• Fri. Jan 21st, 2022


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Vaccination Rates Lag in U.S. Prisons and Jails

Vaccinations in many American prisons, jails and detention centers are lagging far behind the United States as a whole, prompting public health officials to worry that these settings will remain fertile ground for frequent, fast-spreading coronavirus outbreaks for a long time to come.

Nationally, more than 61 percent of people ages 18 or older have received at least one dose of vaccine so far. But only about 40 percent of federal prison inmates, and half of those in the largest state prison systems, have done so. And in immigration detention centers, the figure is just 20 percent.

With the overall pace of vaccinations slowing in the United States — down to about 1.87 million doses a day on average, according to federal data — the Biden administration has been stepping up efforts to win over the hesitant and to reach people in underserved and vulnerable communities and those facing access issues.

Over the course of the pandemic, prison inmates have been more than three times as likely as other Americans to become infected with the virus, according to a New York Times database. The virus has killed prisoners at higher rates than the general population, the data shows, and at least 2,700 have died in custody.

No racial breakdown is available for coronavirus cases in prisons, but health officials say African-Americans are likely to be overrepresented, since they account for a much larger share of inmates (33 percent) than they do of the overall population (13 percent), and the pandemic has disproportionately hit Black Americans in general.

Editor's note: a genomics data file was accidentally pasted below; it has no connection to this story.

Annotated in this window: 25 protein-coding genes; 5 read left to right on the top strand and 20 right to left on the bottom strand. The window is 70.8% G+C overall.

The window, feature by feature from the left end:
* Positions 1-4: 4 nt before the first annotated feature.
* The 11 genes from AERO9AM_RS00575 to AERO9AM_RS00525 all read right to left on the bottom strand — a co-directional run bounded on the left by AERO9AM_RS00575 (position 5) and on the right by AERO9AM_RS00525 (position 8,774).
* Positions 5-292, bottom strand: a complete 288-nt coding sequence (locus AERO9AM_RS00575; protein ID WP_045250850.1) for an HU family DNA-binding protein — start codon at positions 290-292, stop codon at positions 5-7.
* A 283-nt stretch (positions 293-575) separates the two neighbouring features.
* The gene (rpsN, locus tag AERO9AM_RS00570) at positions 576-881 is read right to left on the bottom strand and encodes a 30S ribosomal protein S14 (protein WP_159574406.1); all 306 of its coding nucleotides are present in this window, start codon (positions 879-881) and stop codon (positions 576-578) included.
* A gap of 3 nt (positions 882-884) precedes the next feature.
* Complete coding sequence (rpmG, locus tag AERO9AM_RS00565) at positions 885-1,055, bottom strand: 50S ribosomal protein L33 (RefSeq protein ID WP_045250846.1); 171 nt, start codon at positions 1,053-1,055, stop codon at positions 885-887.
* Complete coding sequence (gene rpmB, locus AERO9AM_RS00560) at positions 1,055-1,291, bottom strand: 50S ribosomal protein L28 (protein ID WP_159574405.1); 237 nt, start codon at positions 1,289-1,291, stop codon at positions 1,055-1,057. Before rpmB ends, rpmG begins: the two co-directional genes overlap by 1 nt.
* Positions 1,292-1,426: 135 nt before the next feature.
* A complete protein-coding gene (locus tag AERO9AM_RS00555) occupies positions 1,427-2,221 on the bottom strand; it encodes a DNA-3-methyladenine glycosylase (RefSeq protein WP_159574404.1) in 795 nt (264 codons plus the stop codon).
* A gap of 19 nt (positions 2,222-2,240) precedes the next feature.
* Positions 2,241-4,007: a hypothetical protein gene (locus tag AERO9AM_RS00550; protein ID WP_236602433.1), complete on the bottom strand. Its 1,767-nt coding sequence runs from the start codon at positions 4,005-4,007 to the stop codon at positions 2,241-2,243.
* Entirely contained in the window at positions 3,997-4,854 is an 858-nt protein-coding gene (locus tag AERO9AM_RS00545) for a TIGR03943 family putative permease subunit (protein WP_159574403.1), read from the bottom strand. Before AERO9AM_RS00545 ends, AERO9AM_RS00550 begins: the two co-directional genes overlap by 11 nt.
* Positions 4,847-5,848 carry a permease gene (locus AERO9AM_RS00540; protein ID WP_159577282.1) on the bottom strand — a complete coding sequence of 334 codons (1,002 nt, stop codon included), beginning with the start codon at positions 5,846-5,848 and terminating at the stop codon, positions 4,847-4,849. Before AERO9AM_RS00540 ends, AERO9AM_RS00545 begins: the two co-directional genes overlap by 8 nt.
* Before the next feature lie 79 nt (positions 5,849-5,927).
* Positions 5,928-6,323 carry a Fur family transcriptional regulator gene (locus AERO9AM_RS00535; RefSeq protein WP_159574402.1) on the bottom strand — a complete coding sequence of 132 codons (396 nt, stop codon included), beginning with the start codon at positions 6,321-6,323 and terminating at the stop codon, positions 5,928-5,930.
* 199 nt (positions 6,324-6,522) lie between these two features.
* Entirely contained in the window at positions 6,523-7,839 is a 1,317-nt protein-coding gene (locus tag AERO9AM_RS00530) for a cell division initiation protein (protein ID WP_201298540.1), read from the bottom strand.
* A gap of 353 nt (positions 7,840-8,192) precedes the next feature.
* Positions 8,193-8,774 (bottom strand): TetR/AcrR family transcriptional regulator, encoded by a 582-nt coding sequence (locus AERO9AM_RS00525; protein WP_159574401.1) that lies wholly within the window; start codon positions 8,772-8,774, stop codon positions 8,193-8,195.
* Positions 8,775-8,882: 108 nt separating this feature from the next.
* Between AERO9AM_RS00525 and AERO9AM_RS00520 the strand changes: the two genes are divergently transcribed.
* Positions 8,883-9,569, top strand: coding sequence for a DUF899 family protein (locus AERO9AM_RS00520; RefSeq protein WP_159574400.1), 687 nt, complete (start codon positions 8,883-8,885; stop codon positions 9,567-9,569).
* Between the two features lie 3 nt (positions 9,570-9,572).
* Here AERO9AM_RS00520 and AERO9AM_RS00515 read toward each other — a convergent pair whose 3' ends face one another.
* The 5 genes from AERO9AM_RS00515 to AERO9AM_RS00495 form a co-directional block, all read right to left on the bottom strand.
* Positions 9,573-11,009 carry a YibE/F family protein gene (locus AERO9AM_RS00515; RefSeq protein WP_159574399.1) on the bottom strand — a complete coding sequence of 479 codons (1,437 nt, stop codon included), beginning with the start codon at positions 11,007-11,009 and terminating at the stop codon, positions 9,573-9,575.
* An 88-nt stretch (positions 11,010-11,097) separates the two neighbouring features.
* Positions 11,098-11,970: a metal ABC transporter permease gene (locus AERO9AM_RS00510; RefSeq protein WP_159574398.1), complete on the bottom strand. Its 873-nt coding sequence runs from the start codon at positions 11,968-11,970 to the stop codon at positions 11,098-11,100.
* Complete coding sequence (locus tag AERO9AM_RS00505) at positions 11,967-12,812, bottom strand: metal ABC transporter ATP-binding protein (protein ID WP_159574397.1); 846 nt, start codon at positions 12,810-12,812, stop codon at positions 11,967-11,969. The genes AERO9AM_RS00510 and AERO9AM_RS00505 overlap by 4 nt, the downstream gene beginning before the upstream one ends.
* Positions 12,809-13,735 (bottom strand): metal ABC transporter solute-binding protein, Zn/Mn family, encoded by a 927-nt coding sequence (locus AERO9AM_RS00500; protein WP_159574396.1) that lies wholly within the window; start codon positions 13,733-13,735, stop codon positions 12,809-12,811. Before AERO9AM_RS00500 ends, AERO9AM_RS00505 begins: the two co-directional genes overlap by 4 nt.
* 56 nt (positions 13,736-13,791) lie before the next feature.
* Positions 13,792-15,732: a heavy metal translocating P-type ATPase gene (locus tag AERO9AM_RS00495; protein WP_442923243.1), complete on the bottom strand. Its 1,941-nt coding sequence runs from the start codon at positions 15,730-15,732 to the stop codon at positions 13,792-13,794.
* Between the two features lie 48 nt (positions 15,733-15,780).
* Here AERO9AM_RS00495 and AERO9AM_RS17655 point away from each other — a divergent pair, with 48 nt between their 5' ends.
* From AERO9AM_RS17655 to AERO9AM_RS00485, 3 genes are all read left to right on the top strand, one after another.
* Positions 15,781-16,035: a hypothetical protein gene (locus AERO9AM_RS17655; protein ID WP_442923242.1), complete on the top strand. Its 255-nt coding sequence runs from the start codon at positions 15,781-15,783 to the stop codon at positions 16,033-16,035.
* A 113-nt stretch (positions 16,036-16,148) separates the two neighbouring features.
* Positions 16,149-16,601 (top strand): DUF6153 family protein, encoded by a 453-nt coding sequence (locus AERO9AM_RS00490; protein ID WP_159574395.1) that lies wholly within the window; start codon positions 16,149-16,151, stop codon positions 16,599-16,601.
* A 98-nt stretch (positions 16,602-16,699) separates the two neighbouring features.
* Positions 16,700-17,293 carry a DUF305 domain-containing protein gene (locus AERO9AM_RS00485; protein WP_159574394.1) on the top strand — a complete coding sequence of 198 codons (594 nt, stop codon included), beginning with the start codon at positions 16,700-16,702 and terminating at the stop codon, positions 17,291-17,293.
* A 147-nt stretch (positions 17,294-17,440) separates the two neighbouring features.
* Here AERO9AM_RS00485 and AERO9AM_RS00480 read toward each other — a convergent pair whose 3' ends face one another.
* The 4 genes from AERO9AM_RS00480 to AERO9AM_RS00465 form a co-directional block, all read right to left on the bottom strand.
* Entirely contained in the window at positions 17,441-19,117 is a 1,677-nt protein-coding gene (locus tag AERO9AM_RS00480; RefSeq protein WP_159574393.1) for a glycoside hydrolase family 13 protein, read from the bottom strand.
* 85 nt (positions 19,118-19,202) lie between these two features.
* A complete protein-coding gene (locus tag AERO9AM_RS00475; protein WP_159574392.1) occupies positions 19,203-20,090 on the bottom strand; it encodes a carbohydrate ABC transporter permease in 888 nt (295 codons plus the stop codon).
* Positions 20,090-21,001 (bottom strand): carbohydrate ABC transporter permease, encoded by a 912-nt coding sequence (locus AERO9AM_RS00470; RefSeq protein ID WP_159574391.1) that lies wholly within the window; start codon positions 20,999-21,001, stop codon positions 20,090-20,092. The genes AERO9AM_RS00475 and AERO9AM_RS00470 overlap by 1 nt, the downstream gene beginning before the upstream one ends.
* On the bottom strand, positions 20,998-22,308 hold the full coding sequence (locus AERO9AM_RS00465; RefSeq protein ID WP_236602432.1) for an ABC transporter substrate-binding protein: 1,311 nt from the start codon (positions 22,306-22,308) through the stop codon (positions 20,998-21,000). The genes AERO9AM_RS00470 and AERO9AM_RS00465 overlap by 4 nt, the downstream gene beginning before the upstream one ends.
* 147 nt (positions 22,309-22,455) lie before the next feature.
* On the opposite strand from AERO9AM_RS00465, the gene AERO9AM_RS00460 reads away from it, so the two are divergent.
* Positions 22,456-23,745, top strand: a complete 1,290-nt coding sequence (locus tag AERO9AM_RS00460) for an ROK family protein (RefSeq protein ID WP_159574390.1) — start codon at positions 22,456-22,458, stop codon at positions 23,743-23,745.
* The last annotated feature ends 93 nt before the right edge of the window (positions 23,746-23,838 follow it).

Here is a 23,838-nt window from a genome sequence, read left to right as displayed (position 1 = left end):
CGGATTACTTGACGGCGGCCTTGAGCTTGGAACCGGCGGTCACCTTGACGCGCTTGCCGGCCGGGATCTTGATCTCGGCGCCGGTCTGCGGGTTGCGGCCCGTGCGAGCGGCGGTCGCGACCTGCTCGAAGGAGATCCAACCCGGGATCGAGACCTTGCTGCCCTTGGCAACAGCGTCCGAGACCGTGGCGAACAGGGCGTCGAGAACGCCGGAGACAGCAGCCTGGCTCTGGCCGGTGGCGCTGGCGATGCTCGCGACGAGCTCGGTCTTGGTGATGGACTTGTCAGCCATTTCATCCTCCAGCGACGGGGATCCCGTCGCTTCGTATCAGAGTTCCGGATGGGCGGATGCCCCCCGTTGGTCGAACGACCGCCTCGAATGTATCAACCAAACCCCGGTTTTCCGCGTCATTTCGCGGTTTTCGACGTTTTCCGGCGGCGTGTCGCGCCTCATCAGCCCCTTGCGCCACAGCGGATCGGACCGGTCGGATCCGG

Black and Hispanic people across the United States have received a disproportionately smaller share of vaccinations to date, according to a New York Times analysis of state-reported race and ethnicity information, though some progress has been made.

High vaccination rates in another kind of high-risk setting, nursing homes, have greatly reduced the spread of the virus there. But unlike nursing home residents, prisoners were generally not a high priority for early vaccination. By April 19, the 50 states, the District of Columbia and Puerto Rico had expanded eligibility to all adults. Still, refusal rates in prisons have been high.

Many inmates say they mistrust both the vaccine and the prison authorities who try to persuade them to get inoculated. Beyond that, some prison vaccination efforts have been hampered by mistakes.

Prison officials in some states have tried offering inmates incentives to be vaccinated, including extra food — with varying degrees of success.

Jonathan Brooks, who is incarcerated at Wake Correctional Center in North Carolina, said incentives like free phone calls and approval priority for family visits were insulting.

“That’s something that we are required to have anyway — phone calls and receiving visits from our loved ones — so to actually recommend something like that to get us to take the vaccine, I feel like that’s really a slap in the face,” he said. Mr. Brooks said he did not intend to get the vaccine.

Prison guards have also tended to be skeptical about getting vaccinated. Colorado began offering correctional officers $500 bonuses to get inoculated.

A review of seven of the largest state prison systems found a wide range in vaccination rates. Pennsylvania has gotten at least one shot into 71 percent of inmates, while neighboring New York has managed just 35 percent. In California the figure is 68 percent; in Texas, 50 percent.

Michael Carvajal, director of the federal prison system, told the Senate Judiciary Committee in April that each of the system’s 126,000 inmates would have access to the vaccine by mid-May. But as of Thursday morning, only 40 percent of inmates and 50 percent of employees had been vaccinated.

Emily Wang, a professor at the Yale School of Medicine who studies prison health care, said it is often difficult to gauge prison vaccination rates with certainty because inmates are often transferred, and many state prison systems do not disclose vaccine rates at all.

“If the best estimates are 50 percent, I’ll bet it’s lower,” Dr. Wang said. “And we’re not close to the mark. There’s no question in my mind, this hasn’t gone well.”